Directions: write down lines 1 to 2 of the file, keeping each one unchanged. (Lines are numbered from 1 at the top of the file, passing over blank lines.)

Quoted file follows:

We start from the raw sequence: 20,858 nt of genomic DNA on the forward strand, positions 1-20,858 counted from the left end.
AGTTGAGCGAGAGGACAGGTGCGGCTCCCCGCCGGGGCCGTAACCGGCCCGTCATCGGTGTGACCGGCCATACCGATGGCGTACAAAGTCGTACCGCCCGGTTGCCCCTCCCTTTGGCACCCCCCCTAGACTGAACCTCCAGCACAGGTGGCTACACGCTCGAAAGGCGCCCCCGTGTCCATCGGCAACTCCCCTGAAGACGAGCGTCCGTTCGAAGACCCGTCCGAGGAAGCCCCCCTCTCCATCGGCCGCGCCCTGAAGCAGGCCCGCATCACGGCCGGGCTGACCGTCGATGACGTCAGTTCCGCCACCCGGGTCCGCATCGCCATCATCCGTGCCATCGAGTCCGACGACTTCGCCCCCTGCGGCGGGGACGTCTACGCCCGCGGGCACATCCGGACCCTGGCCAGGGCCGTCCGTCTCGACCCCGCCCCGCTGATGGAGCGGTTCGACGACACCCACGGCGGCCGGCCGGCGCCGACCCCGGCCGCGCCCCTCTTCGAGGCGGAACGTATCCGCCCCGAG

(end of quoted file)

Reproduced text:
We start from the raw sequence: 20,858 nt of genomic DNA on the forward strand, positions 1-20,858 counted from the left end.
AGTTGAGCGAGAGGACAGGTGCGGCTCCCCGCCGGGGCCGTAACCGGCCCGTCATCGGTGTGACCGGCCATACCGATGGCGTACAAAGTCGTACCGCCCGGTTGCCCCTCCCTTTGGCACCCCCCCTAGACTGAACCTCCAGCACAGGTGGCTACACGCTCGAAAGGCGCCCCCGTGTCCATCGGCAACTCCCCTGAAGACGAGCGTCCGTTCGAAGACCCGTCCGAGGAAGCCCCCCTCTCCATCGGCCGCGCCCTGAAGCAGGCCCGCATCACGGCCGGGCTGACCGTCGATGACGTCAGTTCCGCCACCCGGGTCCGCATCGCCATCATCCGTGCCATCGAGTCCGACGACTTCGCCCCCTGCGGCGGGGACGTCTACGCCCGCGGGCACATCCGGACCCTGGCCAGGGCCGTCCGTCTCGACCCCGCCCCGCTGATGGAGCGGTTCGACGACACCCACGGCGGCCGGCCGGCGCCGACCCCGGCCGCGCCCCTCTTCGAGGCGGAACGTATCCGCCCCGAG